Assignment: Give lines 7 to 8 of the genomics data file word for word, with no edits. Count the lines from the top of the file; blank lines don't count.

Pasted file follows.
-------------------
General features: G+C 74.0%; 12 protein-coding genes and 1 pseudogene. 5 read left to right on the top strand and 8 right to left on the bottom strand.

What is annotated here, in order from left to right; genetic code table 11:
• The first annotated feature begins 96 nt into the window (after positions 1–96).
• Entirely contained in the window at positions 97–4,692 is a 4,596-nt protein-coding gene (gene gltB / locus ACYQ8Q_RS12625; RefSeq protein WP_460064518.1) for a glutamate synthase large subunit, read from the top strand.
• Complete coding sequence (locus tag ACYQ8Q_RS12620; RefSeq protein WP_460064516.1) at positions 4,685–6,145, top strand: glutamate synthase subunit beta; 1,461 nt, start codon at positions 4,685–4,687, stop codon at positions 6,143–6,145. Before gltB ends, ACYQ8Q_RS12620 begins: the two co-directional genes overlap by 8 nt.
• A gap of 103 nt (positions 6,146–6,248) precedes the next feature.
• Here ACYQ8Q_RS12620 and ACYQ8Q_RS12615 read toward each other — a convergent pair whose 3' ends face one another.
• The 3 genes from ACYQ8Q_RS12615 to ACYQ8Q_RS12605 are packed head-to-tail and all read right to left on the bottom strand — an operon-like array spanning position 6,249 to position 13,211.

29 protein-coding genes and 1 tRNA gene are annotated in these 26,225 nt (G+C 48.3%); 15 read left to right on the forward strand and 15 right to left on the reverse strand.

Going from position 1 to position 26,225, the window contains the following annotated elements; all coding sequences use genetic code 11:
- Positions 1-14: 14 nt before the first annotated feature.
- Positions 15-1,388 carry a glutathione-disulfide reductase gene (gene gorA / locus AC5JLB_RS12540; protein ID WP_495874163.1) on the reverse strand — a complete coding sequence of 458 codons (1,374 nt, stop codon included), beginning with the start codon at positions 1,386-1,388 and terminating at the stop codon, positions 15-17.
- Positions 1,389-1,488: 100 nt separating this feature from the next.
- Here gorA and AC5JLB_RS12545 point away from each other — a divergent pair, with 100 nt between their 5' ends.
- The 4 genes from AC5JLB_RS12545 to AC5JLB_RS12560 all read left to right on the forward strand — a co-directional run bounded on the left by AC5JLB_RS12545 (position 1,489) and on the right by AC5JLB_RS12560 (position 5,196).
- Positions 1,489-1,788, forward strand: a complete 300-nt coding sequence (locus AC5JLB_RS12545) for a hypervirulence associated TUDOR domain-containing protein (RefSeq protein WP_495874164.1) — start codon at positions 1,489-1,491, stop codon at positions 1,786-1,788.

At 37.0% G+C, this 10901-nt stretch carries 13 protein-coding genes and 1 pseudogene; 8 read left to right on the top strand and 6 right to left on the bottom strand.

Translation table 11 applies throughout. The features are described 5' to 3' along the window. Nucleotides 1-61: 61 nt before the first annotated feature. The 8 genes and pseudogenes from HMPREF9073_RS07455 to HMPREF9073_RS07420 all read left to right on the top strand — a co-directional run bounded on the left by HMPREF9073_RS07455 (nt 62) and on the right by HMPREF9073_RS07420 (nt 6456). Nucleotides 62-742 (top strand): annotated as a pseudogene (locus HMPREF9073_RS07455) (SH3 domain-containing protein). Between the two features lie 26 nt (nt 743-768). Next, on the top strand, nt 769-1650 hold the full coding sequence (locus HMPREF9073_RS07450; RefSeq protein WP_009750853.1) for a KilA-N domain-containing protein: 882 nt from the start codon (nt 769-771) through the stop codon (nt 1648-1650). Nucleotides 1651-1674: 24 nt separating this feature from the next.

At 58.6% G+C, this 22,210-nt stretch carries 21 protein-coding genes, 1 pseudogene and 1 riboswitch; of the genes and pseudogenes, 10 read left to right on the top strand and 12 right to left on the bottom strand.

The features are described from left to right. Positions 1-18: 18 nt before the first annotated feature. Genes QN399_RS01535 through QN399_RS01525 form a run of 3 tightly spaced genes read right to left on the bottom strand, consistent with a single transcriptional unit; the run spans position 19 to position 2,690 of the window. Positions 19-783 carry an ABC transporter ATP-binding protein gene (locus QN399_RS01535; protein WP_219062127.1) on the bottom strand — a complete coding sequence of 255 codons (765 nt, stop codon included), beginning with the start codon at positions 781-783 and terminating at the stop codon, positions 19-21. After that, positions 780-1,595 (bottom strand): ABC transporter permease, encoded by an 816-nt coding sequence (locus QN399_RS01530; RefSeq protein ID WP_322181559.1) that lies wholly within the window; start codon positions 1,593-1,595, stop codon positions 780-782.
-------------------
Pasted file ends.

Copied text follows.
• Here ACYQ8Q_RS12620 and ACYQ8Q_RS12615 read toward each other — a convergent pair whose 3' ends face one another.
• The 3 genes from ACYQ8Q_RS12615 to ACYQ8Q_RS12605 are packed head-to-tail and all read right to left on the bottom strand — an operon-like array spanning position 6,249 to position 13,211.